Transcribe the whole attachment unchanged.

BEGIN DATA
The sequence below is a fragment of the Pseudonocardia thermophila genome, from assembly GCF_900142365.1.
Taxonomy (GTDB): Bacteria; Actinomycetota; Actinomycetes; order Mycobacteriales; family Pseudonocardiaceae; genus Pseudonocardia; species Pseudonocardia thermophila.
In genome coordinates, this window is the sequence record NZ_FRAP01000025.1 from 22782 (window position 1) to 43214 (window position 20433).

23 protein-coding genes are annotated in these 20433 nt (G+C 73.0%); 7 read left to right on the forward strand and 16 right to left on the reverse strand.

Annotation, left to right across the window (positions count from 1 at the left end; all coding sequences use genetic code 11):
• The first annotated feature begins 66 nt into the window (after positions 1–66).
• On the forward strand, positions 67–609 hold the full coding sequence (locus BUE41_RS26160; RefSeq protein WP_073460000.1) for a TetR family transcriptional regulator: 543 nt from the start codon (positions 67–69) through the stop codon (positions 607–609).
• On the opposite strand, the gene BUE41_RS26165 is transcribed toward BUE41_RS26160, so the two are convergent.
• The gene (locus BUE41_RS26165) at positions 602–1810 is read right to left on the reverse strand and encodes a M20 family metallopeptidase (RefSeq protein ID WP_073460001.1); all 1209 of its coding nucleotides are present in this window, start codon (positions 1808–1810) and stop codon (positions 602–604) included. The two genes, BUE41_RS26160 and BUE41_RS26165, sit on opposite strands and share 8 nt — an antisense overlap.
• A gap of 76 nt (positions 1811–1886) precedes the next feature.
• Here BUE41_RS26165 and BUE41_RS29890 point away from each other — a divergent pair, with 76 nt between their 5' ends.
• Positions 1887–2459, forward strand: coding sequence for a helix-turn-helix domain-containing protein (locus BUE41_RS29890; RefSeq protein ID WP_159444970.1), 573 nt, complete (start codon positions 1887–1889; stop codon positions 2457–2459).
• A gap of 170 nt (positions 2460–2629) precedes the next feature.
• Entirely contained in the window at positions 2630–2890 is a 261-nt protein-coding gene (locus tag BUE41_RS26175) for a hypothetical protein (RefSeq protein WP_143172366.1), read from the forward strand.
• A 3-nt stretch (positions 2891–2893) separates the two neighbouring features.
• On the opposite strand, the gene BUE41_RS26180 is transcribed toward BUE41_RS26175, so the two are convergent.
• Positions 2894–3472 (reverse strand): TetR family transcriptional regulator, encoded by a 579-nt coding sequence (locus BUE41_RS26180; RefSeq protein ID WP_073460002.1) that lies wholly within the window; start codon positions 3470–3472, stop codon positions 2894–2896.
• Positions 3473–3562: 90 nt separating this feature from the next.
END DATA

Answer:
The sequence below is a fragment of the Pseudonocardia thermophila genome, from assembly GCF_900142365.1.
Taxonomy (GTDB): Bacteria; Actinomycetota; Actinomycetes; order Mycobacteriales; family Pseudonocardiaceae; genus Pseudonocardia; species Pseudonocardia thermophila.
In genome coordinates, this window is the sequence record NZ_FRAP01000025.1 from 22782 (window position 1) to 43214 (window position 20433).

23 protein-coding genes are annotated in these 20433 nt (G+C 73.0%); 7 read left to right on the forward strand and 16 right to left on the reverse strand.

Annotation, left to right across the window (positions count from 1 at the left end; all coding sequences use genetic code 11):
• The first annotated feature begins 66 nt into the window (after positions 1–66).
• On the forward strand, positions 67–609 hold the full coding sequence (locus BUE41_RS26160; RefSeq protein WP_073460000.1) for a TetR family transcriptional regulator: 543 nt from the start codon (positions 67–69) through the stop codon (positions 607–609).
• On the opposite strand, the gene BUE41_RS26165 is transcribed toward BUE41_RS26160, so the two are convergent.
• The gene (locus BUE41_RS26165) at positions 602–1810 is read right to left on the reverse strand and encodes a M20 family metallopeptidase (RefSeq protein ID WP_073460001.1); all 1209 of its coding nucleotides are present in this window, start codon (positions 1808–1810) and stop codon (positions 602–604) included. The two genes, BUE41_RS26160 and BUE41_RS26165, sit on opposite strands and share 8 nt — an antisense overlap.
• A gap of 76 nt (positions 1811–1886) precedes the next feature.
• Here BUE41_RS26165 and BUE41_RS29890 point away from each other — a divergent pair, with 76 nt between their 5' ends.
• Positions 1887–2459, forward strand: coding sequence for a helix-turn-helix domain-containing protein (locus BUE41_RS29890; RefSeq protein ID WP_159444970.1), 573 nt, complete (start codon positions 1887–1889; stop codon positions 2457–2459).
• A gap of 170 nt (positions 2460–2629) precedes the next feature.
• Entirely contained in the window at positions 2630–2890 is a 261-nt protein-coding gene (locus tag BUE41_RS26175) for a hypothetical protein (RefSeq protein WP_143172366.1), read from the forward strand.
• A 3-nt stretch (positions 2891–2893) separates the two neighbouring features.
• On the opposite strand, the gene BUE41_RS26180 is transcribed toward BUE41_RS26175, so the two are convergent.
• Positions 2894–3472 (reverse strand): TetR family transcriptional regulator, encoded by a 579-nt coding sequence (locus BUE41_RS26180; RefSeq protein ID WP_073460002.1) that lies wholly within the window; start codon positions 3470–3472, stop codon positions 2894–2896.
• Positions 3473–3562: 90 nt separating this feature from the next.